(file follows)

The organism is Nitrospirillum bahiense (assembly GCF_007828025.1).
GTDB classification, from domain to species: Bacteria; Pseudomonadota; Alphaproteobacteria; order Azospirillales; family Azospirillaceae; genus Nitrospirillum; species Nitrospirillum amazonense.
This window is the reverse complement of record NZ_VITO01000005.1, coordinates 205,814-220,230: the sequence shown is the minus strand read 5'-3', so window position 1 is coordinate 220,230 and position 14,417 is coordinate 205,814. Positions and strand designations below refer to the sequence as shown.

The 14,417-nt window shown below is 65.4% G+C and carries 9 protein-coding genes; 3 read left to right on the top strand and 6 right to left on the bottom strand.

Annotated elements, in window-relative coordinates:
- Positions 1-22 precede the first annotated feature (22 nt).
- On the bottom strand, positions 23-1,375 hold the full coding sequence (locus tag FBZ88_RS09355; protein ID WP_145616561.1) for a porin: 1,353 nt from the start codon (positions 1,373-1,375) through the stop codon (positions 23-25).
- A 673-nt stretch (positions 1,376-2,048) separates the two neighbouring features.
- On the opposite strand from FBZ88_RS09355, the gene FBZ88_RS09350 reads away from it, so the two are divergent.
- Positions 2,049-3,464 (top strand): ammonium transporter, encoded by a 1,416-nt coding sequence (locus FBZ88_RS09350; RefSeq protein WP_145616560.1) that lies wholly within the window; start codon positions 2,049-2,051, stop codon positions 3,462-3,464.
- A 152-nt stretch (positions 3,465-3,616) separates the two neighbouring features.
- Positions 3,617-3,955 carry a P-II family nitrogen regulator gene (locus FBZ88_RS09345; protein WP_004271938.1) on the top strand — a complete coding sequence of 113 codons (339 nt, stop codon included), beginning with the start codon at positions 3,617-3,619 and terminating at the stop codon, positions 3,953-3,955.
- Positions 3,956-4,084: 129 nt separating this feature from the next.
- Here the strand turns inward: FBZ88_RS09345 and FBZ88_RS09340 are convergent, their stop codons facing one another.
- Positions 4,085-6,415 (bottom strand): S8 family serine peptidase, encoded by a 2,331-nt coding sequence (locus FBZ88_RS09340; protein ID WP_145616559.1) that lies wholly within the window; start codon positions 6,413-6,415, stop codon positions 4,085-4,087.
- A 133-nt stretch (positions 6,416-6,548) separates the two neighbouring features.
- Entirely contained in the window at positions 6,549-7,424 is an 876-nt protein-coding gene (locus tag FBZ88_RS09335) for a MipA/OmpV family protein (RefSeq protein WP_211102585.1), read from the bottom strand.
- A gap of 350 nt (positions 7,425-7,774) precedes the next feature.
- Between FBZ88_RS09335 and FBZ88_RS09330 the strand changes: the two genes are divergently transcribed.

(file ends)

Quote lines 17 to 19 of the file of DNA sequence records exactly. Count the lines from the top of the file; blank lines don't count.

- Entirely contained in the window at positions 6,549-7,424 is an 876-nt protein-coding gene (locus tag FBZ88_RS09335) for a MipA/OmpV family protein (RefSeq protein WP_211102585.1), read from the bottom strand.
- A gap of 350 nt (positions 7,425-7,774) precedes the next feature.
- Between FBZ88_RS09335 and FBZ88_RS09330 the strand changes: the two genes are divergently transcribed.